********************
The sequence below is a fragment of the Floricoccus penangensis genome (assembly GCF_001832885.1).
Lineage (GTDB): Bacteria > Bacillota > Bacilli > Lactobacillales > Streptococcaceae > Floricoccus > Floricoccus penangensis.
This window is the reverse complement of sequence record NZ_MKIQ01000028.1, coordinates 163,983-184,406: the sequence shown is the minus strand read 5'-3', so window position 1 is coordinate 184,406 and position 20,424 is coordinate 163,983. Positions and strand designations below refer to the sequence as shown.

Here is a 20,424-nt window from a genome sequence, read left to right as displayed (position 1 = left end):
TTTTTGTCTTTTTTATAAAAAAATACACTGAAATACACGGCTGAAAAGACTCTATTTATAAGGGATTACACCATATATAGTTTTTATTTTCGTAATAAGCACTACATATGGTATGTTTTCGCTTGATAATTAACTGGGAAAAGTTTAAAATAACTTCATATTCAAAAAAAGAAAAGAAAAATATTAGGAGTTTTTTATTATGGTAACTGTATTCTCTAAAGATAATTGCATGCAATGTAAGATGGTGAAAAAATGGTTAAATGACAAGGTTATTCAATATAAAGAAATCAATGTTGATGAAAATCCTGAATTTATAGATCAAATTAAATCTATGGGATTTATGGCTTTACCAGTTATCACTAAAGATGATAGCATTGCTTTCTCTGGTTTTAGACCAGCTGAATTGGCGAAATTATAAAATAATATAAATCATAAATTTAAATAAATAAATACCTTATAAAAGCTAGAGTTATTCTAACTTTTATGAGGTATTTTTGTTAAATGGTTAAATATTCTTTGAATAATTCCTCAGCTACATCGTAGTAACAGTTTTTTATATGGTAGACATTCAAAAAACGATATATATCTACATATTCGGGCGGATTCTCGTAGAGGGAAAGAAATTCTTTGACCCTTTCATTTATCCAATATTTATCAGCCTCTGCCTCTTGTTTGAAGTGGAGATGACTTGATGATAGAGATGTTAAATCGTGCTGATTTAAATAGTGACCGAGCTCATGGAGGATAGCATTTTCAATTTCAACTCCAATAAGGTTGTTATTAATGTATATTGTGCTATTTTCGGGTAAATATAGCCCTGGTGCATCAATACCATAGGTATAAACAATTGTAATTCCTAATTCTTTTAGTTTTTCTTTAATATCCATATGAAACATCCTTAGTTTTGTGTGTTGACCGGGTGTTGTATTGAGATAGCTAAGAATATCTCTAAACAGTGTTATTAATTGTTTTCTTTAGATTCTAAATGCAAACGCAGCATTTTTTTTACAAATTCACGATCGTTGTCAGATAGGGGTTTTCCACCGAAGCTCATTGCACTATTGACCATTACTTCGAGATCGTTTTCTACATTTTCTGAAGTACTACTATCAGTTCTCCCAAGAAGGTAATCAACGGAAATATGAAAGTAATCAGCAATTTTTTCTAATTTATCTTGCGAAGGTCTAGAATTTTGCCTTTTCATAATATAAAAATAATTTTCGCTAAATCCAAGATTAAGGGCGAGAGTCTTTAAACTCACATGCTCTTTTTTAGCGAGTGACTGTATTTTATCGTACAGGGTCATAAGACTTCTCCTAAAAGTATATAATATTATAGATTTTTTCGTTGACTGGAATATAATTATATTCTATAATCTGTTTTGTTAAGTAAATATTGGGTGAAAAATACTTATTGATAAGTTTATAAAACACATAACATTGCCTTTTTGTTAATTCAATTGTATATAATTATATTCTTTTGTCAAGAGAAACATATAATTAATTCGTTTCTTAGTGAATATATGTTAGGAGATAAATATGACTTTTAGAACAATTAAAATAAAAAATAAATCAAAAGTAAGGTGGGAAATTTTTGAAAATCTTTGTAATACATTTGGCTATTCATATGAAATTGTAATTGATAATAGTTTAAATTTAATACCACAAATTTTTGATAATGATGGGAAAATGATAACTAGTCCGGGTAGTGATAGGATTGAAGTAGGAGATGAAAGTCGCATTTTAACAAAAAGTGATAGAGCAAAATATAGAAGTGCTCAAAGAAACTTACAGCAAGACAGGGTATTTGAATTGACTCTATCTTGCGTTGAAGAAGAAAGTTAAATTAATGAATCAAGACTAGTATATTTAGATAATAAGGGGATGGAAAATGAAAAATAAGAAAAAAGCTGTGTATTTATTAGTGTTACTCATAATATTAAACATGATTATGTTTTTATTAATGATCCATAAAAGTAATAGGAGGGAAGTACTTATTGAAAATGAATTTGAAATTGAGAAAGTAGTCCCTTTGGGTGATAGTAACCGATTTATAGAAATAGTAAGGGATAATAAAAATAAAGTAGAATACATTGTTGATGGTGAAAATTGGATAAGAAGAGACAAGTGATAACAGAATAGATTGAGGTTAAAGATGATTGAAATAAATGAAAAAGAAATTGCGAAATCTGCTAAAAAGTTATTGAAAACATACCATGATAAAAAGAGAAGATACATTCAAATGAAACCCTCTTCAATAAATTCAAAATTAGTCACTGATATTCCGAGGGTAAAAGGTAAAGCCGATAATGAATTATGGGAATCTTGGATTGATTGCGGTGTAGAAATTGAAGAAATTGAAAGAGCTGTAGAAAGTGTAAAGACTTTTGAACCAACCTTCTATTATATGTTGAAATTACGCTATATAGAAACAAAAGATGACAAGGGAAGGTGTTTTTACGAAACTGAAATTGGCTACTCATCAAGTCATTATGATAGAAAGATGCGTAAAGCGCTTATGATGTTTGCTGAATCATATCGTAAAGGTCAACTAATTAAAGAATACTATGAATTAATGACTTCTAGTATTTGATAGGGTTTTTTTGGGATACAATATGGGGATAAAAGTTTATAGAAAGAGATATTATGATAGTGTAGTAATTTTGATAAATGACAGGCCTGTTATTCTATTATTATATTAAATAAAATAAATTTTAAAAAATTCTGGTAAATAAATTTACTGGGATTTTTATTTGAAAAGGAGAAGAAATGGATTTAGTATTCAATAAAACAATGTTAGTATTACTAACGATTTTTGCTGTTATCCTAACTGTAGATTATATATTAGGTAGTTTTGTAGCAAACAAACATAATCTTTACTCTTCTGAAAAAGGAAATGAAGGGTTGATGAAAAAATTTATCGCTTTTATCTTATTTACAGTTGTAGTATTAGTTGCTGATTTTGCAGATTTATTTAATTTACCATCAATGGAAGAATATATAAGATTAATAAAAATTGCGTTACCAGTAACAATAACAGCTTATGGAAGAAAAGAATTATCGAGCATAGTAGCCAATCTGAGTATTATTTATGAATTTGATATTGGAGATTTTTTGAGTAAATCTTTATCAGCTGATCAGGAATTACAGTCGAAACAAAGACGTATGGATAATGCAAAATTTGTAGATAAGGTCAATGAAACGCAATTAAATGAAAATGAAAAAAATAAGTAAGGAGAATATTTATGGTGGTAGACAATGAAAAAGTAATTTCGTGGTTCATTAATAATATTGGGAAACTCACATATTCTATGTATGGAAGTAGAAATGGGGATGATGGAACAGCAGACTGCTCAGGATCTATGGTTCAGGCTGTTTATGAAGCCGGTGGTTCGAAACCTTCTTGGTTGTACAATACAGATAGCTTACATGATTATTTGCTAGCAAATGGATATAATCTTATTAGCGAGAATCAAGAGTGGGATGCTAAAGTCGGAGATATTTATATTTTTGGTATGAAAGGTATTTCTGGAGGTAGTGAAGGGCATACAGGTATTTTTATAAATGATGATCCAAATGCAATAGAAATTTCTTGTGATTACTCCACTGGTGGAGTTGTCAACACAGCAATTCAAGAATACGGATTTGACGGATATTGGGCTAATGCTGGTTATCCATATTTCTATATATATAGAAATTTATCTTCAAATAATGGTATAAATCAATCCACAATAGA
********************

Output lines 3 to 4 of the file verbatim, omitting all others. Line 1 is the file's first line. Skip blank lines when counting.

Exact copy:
This window is the reverse complement of sequence record NZ_MKIQ01000028.1, coordinates 163,983-184,406: the sequence shown is the minus strand read 5'-3', so window position 1 is coordinate 184,406 and position 20,424 is coordinate 163,983. Positions and strand designations below refer to the sequence as shown.

Here is a 20,424-nt window from a genome sequence, read left to right as displayed (position 1 = left end):